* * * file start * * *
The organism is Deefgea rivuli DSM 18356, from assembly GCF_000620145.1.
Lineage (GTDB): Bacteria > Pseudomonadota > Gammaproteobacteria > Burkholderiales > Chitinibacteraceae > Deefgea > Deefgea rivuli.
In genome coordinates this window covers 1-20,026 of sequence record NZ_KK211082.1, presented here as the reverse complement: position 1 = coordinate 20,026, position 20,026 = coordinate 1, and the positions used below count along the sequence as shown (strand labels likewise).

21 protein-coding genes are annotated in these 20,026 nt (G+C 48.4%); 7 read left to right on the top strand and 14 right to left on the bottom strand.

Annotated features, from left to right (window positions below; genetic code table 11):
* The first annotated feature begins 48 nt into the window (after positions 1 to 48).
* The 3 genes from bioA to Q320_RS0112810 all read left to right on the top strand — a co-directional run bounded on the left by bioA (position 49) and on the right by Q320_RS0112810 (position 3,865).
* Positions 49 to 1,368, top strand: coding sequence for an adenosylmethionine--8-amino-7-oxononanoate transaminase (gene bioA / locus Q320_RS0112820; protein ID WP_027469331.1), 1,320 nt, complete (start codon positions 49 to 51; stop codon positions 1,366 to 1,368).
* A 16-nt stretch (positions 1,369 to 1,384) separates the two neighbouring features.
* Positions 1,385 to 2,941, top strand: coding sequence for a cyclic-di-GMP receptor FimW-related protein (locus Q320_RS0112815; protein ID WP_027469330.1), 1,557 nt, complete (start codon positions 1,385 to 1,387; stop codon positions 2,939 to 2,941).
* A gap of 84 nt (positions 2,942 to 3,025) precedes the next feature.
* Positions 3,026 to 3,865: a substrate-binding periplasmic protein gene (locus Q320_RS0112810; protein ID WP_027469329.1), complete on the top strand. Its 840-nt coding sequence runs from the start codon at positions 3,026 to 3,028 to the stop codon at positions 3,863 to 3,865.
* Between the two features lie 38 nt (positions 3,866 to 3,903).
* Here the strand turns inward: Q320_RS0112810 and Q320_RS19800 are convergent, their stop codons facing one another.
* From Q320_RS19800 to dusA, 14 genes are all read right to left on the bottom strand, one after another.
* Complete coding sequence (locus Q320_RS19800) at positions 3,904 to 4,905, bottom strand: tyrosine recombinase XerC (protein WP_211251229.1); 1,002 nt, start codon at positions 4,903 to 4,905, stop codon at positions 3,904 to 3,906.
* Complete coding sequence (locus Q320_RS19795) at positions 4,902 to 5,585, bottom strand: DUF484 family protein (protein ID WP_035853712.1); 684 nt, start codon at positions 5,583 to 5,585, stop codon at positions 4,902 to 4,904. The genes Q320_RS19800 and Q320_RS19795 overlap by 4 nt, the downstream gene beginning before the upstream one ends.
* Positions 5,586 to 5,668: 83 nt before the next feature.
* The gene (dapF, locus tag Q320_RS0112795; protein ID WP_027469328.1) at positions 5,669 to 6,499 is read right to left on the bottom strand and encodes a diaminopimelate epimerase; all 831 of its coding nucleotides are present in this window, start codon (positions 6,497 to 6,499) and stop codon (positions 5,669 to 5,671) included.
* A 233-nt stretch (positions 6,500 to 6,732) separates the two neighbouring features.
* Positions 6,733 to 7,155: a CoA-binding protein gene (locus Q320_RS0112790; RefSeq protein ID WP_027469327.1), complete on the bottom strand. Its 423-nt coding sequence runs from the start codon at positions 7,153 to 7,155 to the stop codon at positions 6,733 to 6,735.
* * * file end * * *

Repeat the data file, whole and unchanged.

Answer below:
The organism is Deefgea rivuli DSM 18356, from assembly GCF_000620145.1.
Lineage (GTDB): Bacteria > Pseudomonadota > Gammaproteobacteria > Burkholderiales > Chitinibacteraceae > Deefgea > Deefgea rivuli.
In genome coordinates this window covers 1-20,026 of sequence record NZ_KK211082.1, presented here as the reverse complement: position 1 = coordinate 20,026, position 20,026 = coordinate 1, and the positions used below count along the sequence as shown (strand labels likewise).

21 protein-coding genes are annotated in these 20,026 nt (G+C 48.4%); 7 read left to right on the top strand and 14 right to left on the bottom strand.

Annotated features, from left to right (window positions below; genetic code table 11):
* The first annotated feature begins 48 nt into the window (after positions 1 to 48).
* The 3 genes from bioA to Q320_RS0112810 all read left to right on the top strand — a co-directional run bounded on the left by bioA (position 49) and on the right by Q320_RS0112810 (position 3,865).
* Positions 49 to 1,368, top strand: coding sequence for an adenosylmethionine--8-amino-7-oxononanoate transaminase (gene bioA / locus Q320_RS0112820; protein ID WP_027469331.1), 1,320 nt, complete (start codon positions 49 to 51; stop codon positions 1,366 to 1,368).
* A 16-nt stretch (positions 1,369 to 1,384) separates the two neighbouring features.
* Positions 1,385 to 2,941, top strand: coding sequence for a cyclic-di-GMP receptor FimW-related protein (locus Q320_RS0112815; protein ID WP_027469330.1), 1,557 nt, complete (start codon positions 1,385 to 1,387; stop codon positions 2,939 to 2,941).
* A gap of 84 nt (positions 2,942 to 3,025) precedes the next feature.
* Positions 3,026 to 3,865: a substrate-binding periplasmic protein gene (locus Q320_RS0112810; protein ID WP_027469329.1), complete on the top strand. Its 840-nt coding sequence runs from the start codon at positions 3,026 to 3,028 to the stop codon at positions 3,863 to 3,865.
* Between the two features lie 38 nt (positions 3,866 to 3,903).
* Here the strand turns inward: Q320_RS0112810 and Q320_RS19800 are convergent, their stop codons facing one another.
* From Q320_RS19800 to dusA, 14 genes are all read right to left on the bottom strand, one after another.
* Complete coding sequence (locus Q320_RS19800) at positions 3,904 to 4,905, bottom strand: tyrosine recombinase XerC (protein WP_211251229.1); 1,002 nt, start codon at positions 4,903 to 4,905, stop codon at positions 3,904 to 3,906.
* Complete coding sequence (locus Q320_RS19795) at positions 4,902 to 5,585, bottom strand: DUF484 family protein (protein ID WP_035853712.1); 684 nt, start codon at positions 5,583 to 5,585, stop codon at positions 4,902 to 4,904. The genes Q320_RS19800 and Q320_RS19795 overlap by 4 nt, the downstream gene beginning before the upstream one ends.
* Positions 5,586 to 5,668: 83 nt before the next feature.
* The gene (dapF, locus tag Q320_RS0112795; protein ID WP_027469328.1) at positions 5,669 to 6,499 is read right to left on the bottom strand and encodes a diaminopimelate epimerase; all 831 of its coding nucleotides are present in this window, start codon (positions 6,497 to 6,499) and stop codon (positions 5,669 to 5,671) included.
* A 233-nt stretch (positions 6,500 to 6,732) separates the two neighbouring features.
* Positions 6,733 to 7,155: a CoA-binding protein gene (locus Q320_RS0112790; RefSeq protein ID WP_027469327.1), complete on the bottom strand. Its 423-nt coding sequence runs from the start codon at positions 7,153 to 7,155 to the stop codon at positions 6,733 to 6,735.